Oh. We also got "Air Supply Sings Christmas," an unbeatable CD deal for only $6. Highly recommended.

Happy Holidays!


At my parent's house for the Thanksgiving holiday. Had a good meal. I made some cornbread and andouille sausage stuffing. Yum.

Currently outside, in their backyard, hacking. The weather is nice (at least for Florida).


Getting closer.
experience the love


There was a new The Falconer on SNL last night. The Falcon got coked out. Where do they come up with this stuff?

I wrote Will Forte a fan letter like a year ago telling him how hard The Falconer rocks, but he never wrote back. I guess he does not use Linux. I ought to become a crazed fan and send him another one.


procps 2.0.18 was released yesterday. Lots of fixes, including improved support for big machines and 64-bit jiffies. A couple new slabtop(1) features, too.

If you use use a pre-3.0 gcc and compile from source, you will want to grab the source from CVS, though. There is a simple silly compile bug in in 2.0.18.


Been invited to FOSDEM. Tentatively going to talk about the required kernel and system-level development we need to make Linux on the desktop the single greatest user experience known to man, with the aptly named talk The Linux Kernel and the Desktop. I am really stoked about the oppurtunity to go. At OLS I talked on Kernel Interactive Performance, which went over the performance improvements in 2.6 that benefited the desktop. But this talk will cover the important stuff for mass exceptance: better hardware support, desktop integration, et cetera.

I am also really looking forward to seeing Brussels. Havoc was there last year and he tells me that the food and beer in Belguim is great. Nothing else really matters but good food and good beer.

CFQ I/O scheduler:

Jens' CFQ (complete fair queuing) I/O scheduler is super nice on the desktop. An SFQ-esque algorithm distributing the queues by process is exactly what a desktop system ought to be doing.

OAR and Athens, GA:

So got back from my roadtrip to Athens, GA to see OAR with VACO. The concert rocked.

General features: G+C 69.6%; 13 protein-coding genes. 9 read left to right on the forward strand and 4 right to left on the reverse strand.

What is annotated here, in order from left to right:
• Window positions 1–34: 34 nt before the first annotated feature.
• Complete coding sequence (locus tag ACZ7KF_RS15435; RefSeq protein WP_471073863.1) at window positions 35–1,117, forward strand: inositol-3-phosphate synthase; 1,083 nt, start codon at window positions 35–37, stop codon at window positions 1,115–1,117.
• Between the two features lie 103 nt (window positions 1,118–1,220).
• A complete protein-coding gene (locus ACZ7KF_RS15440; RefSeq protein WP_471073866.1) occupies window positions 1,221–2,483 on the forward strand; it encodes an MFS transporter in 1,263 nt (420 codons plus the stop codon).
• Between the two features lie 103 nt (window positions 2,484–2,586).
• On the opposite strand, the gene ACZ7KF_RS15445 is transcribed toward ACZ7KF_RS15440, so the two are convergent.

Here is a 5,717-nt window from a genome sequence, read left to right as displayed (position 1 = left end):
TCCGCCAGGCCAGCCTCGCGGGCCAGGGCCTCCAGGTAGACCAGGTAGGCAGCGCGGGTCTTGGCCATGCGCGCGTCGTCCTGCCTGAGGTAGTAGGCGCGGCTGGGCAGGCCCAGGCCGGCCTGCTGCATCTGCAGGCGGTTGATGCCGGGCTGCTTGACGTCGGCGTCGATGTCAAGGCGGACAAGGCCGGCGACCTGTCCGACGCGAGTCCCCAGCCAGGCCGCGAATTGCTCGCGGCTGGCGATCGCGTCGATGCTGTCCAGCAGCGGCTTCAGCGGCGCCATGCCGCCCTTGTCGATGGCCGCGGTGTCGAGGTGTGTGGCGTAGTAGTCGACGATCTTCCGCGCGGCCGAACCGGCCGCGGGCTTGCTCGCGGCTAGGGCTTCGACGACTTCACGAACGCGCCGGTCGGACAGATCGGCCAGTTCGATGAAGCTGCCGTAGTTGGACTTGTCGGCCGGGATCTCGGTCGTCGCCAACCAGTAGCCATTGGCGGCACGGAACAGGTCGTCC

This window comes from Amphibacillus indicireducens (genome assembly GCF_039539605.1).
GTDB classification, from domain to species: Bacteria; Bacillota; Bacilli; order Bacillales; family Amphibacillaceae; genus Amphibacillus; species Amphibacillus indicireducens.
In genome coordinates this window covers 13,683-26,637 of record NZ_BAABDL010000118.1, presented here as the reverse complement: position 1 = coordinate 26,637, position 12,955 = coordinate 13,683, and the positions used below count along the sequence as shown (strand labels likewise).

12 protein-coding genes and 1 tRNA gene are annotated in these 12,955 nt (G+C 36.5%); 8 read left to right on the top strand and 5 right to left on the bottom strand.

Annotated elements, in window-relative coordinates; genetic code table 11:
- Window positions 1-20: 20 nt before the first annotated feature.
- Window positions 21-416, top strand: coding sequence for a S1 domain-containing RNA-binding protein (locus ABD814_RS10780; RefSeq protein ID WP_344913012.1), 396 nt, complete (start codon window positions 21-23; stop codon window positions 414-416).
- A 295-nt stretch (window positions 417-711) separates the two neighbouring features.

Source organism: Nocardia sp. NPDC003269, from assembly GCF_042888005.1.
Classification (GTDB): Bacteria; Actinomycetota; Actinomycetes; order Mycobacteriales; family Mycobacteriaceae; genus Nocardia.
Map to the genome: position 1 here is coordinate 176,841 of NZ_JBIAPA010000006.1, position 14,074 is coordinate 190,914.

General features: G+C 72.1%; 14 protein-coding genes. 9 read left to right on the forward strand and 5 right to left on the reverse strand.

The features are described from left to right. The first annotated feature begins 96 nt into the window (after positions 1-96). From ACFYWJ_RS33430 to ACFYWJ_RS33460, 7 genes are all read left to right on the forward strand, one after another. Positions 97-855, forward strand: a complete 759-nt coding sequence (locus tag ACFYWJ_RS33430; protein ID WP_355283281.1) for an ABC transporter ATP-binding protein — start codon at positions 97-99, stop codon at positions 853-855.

What shocked me was the unilateral hatred from UGA fans onto UF. It is such a one-way rivalry. I guess that is what happens when you win, what is it, 13 out of the last 14 meetings? Example: we went to a bar entitled Gator Haters. Wow. At least downtown Athens was really quite pretty and fun. Lots of cool places to hang out, including any one of the 11 bars we made our way into the first night there.

4 Nov 2003 (updated 4 Nov 2003 at 21:43 UTC) »
Planet Gnome meets the Kernel Hackers:

No, we are no where near as interesting to read about, but I figured it had to be done. At least for posterity. Or something. Anyhow, not long after talking to Jeremy over at KernelTrap about the idea, he had it all set up. You can now read an RSS feed of select Linux kernel hacker's diaries. Slick.

Don't let your productivity in life fall too far with all the reading of the facinating tales of skb's and task_struct's.


CVS packages from current CVS of procps are up. Mainly just bug fixes. Testing welcome so we can put out a nice 2.0.18 soon.


New Strokes CD is great. Although I hate to say it, but my favorite track is 12:51.

Going to take a little roadtrip up to Georgia and see OAR on Friday. Cannot wait.


Mac OX 10.3 is quite nice. Exposé is actually really keen, and the OS now comes with vim(1) (versus vi(1)).

Also, this is really sweet. I would like to play with it under Linux. If you could defer the copy as part of the usual dirtied writeback, you may be able to really mitigate the overhead. Especially if the file is written to (i.e., dirtied anyhow). Interesting idea, if nothing else.


2.6.0-test9 is out. Linus says December for 2.6.0 final. It is looking like it. As usual, I recommend Andrew's 2.6-mm patch.


A patch in 2.6-mm fixes up some high latency spots in the ext3 journaling code. There is a remaining high latency spot in the RCU dcache reaping code, but the requisite parties are looking into it.

workqueue article:

My November 2003 Linux Journal article, Kernel Korner: The New Work Queue Interface in the 2.6 Kernel is reprinted online (and sporting a nice lengthy title).

need new roommates:

One of my roommates is playing an mp3 from Macho Man Randy Savage's (a wrestler?) new rap CD. I need new roommates, stat.